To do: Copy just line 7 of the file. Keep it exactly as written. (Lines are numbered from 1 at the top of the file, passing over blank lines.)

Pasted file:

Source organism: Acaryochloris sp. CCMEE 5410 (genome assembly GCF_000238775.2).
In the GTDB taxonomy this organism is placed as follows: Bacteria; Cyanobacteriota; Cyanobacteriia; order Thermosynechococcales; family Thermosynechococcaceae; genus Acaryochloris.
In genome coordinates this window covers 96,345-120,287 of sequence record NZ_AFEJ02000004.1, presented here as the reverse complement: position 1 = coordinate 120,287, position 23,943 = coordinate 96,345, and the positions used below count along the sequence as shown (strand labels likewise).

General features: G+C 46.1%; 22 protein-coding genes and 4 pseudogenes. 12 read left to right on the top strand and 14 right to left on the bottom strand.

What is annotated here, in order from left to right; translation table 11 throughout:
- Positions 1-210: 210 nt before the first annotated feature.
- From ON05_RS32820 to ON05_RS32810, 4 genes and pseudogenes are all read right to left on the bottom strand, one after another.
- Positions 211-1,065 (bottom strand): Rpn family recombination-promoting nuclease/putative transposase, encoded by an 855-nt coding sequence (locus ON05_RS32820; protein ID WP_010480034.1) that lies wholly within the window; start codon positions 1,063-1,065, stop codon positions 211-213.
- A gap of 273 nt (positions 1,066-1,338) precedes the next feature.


- From ON05_RS32820 to ON05_RS32810, 4 genes and pseudogenes are all read right to left on the bottom strand, one after another.